8th InternatIonal SympoSIum on BIomolecular archaeology

18–21 st September 2018, Jena, Germany.

Programme

https://www.isba8.de/fileadmin/congress/media/isba2018/druckelemente/ISBA2018%20Programm.pdf

Angela
05-09-18, 20:51
"O–MOB–02Early population history of the island of Crete in Greece – isotopic evidence for diet and mobilityA. Nafplioti11University of Cambridge, Archaeology, Cambridge, United KingdomDespite accumulating evidence for visitation of the island of Crete by Mesolithic and Palaeolithic foragers, there is a generalconsensus over a purposive Neolithic colonization by newcomers from Anatolia. Probably arriving in more than a singleepisode over several centuries, these newcomers are considered the first settlers. Dating back to the beginning of the seventhmillennium BC, Knossos is one of the earliest farming sites in Europe.In the above context, this paper presents and discusses results from a Marie Skłodowska-Curie project. This research usedhuman skeletal remains from Crete, which date to the period between 5500 and 2000 BC, including the earliest known humancollection from the island, and analysis of five complementary isotope systems to investigate geographical origins and diet asproxies for distinguishing between different groups, reconstruct mobility and gain insights into the lifeways and socialorganization of the respective communities. AMS radiocarbon dates, which were also generated as part of this projectprovided a clear chronological framework for this research."

"O–MOB–03Bronze Age population dynamics and the rise of dairy pastoralism on the eastern Eurasian steppeC. Warinner
Recent paleogenomic studies have shown that migrations of Western steppe herders (WSH), beginning in the Eneolithic (ca.3300-2700 BCE), profoundly transformed the genes and cultures of Europe and Central Asia. Compared to Europe, the easternextent of this WSH expansion is not well defined. Here we present genomic and proteomic data from 22 directly dated BronzeAge khirigsuur burials from Khövsgöl, Mongolia (ca. 1380-975 BCE). Only one individual showed evidence of WSH ancestry,despite the presence of WSH populations in the nearby Altai-Sayan region for more than a millennium. At the same time, LCMS/MSanalysis of dental calculus provides direct protein evidence of milk consumption from Western domesticated livestockin 7 of 9 individuals. Our results show that dairy pastoralism was adopted by Bronze Age Mongolians despite minimal geneticexchange with Western steppe herders."

Another myth hits the dust. Not as bad as the one about Eastern European hunters chasing the mammoths, but...See:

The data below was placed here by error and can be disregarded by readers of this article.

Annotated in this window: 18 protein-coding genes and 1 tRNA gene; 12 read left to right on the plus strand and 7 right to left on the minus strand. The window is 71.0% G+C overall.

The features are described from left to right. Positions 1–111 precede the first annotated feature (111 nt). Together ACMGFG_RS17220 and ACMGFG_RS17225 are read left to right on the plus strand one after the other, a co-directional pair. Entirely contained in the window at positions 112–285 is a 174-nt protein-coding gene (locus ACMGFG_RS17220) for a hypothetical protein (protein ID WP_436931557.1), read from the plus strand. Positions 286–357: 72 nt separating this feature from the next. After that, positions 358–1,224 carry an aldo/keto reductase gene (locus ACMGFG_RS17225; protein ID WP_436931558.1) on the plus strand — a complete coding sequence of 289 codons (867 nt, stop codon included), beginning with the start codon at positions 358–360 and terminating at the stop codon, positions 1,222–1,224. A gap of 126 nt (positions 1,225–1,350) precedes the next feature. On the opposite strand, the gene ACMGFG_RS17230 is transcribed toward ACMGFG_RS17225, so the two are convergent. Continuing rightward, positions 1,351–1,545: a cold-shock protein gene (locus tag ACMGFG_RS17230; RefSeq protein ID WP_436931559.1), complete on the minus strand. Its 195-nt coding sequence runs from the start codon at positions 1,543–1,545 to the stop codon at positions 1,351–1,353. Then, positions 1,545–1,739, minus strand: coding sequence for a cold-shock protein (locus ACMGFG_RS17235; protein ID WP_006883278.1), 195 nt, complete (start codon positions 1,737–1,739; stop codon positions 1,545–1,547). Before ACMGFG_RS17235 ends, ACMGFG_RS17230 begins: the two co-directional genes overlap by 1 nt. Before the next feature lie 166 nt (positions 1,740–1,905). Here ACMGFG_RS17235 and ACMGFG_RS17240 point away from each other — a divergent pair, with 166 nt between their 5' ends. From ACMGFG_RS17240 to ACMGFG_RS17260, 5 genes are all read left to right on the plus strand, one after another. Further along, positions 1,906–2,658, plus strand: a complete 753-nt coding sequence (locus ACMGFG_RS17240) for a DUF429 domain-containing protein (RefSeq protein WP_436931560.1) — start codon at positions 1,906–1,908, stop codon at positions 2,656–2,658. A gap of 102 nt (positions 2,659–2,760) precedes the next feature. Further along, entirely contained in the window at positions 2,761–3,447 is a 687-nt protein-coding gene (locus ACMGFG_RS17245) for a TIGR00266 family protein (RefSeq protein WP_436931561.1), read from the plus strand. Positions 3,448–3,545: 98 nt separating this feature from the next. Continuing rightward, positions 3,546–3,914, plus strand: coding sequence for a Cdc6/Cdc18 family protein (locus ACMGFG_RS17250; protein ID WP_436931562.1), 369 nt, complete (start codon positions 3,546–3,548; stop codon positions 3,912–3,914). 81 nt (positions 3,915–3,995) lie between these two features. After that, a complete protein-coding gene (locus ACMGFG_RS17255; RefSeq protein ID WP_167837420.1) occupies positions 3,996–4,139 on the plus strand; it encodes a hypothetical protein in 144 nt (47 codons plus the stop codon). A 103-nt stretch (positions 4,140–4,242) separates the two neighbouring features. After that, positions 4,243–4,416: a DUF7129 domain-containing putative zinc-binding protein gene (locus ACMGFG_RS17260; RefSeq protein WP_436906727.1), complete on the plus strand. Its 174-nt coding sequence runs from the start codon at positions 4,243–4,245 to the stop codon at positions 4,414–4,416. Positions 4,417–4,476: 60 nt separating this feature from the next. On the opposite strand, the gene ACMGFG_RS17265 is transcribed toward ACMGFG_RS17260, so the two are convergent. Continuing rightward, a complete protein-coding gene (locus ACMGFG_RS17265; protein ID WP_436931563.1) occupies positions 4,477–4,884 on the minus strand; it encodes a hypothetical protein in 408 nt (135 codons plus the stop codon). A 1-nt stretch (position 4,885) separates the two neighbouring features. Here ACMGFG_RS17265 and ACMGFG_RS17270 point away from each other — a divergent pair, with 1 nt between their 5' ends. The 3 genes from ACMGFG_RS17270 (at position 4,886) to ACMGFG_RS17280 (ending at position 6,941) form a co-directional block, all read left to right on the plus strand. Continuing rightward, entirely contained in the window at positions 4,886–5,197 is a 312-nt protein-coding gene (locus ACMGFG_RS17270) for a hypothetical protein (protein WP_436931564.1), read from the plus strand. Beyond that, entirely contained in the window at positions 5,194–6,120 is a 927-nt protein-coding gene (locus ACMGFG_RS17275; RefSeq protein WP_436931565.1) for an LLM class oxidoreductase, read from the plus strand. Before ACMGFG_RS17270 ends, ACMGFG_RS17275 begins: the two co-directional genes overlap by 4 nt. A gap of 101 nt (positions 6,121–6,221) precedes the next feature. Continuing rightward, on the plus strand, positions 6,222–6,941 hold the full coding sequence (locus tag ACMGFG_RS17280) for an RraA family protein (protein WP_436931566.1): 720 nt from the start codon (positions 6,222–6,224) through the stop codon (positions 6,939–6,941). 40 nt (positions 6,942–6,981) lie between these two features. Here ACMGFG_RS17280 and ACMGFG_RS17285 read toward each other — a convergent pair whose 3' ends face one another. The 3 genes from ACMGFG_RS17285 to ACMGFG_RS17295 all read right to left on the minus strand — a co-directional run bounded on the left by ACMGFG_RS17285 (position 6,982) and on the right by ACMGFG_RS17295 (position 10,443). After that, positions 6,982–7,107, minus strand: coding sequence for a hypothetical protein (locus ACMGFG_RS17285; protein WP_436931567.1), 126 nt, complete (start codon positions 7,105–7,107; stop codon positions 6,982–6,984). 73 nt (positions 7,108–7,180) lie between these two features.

"O–MOB–04The Steppe was Sown – multi-isotopic research changes our understandings of Scythian diet and mobilityA. R. Ventresca Miller
Nomadic pastoralists conventionally known as the Scythians occupied the Pontic steppe during the Iron Age, c. 700-200 BC, aperiod of unprecedented pan-regional interaction. Popular science accounts of the Scythians promote narratives of rovingbands of nomadic warriors traversing the steppe from the Altai Mountains to the Black Sea coastline. The quantity and scale ofmobility in the region is usually emphasized based on the wide distribution of material culture and the characterization of IronAge subsistence economies in the Pontic steppe and forest-steppe as mobile pastoralism. Yet, there remains a lack ofsystematic, direct analysis of the mobility of individuals and their animals. Here, we present a multi-isotopic analysis ofhumans from Iron Age Scythian sites in Ukraine. Mobility and dietary intake were documented through strontium, carbon andoxygen isotope analyses of tooth enamel. Our results provide direct evidence for mobility among populations in the steppeand forest-steppe zones, demonstrating a range of localized mobility strategies. However, we found that very few individualscame from outside of the broader vicinity of each site, often staying within a 90 km radius. Dietary intake varied at the intrasitelevel and was based in agro-pastoralism.While terrestrial protein did form a portion of the diet for some individuals, there were also high levels of a 13C-enriched foodsource among many individuals, which has been interpreted as millet consumption. Individuals exhibiting 87Sr/86Sr ratios thatfell outside the local range were more likely to have lower rates of millet consumption than those that fell within the localrange. This suggests that individuals moving to the site later in life had different economic pursuits and consumed less millet.There is also strong evidence that children and infants moved at the pan-regional scale. Contrary to the popular narrative, themajority of Scythians engaged in localized mobility as part of agricultural lifeways while pan-regional movements includedfamily groups."